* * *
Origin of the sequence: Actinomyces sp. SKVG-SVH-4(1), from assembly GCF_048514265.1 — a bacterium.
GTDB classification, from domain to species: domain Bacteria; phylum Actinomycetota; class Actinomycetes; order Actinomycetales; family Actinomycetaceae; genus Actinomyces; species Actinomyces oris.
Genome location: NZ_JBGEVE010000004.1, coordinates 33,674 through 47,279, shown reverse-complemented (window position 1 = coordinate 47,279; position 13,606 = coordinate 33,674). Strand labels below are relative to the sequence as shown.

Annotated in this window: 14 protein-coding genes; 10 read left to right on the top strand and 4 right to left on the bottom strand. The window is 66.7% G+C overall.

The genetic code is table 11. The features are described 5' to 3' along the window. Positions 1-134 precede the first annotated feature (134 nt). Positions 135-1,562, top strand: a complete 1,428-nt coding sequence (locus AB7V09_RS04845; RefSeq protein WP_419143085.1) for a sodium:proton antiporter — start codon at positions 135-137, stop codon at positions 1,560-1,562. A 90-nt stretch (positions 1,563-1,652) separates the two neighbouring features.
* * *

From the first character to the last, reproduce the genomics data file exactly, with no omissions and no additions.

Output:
Origin of the sequence: Actinomyces sp. SKVG-SVH-4(1), from assembly GCF_048514265.1 — a bacterium.
GTDB classification, from domain to species: domain Bacteria; phylum Actinomycetota; class Actinomycetes; order Actinomycetales; family Actinomycetaceae; genus Actinomyces; species Actinomyces oris.
Genome location: NZ_JBGEVE010000004.1, coordinates 33,674 through 47,279, shown reverse-complemented (window position 1 = coordinate 47,279; position 13,606 = coordinate 33,674). Strand labels below are relative to the sequence as shown.

Annotated in this window: 14 protein-coding genes; 10 read left to right on the top strand and 4 right to left on the bottom strand. The window is 66.7% G+C overall.

The genetic code is table 11. The features are described 5' to 3' along the window. Positions 1-134 precede the first annotated feature (134 nt). Positions 135-1,562, top strand: a complete 1,428-nt coding sequence (locus AB7V09_RS04845; RefSeq protein WP_419143085.1) for a sodium:proton antiporter — start codon at positions 135-137, stop codon at positions 1,560-1,562. A 90-nt stretch (positions 1,563-1,652) separates the two neighbouring features.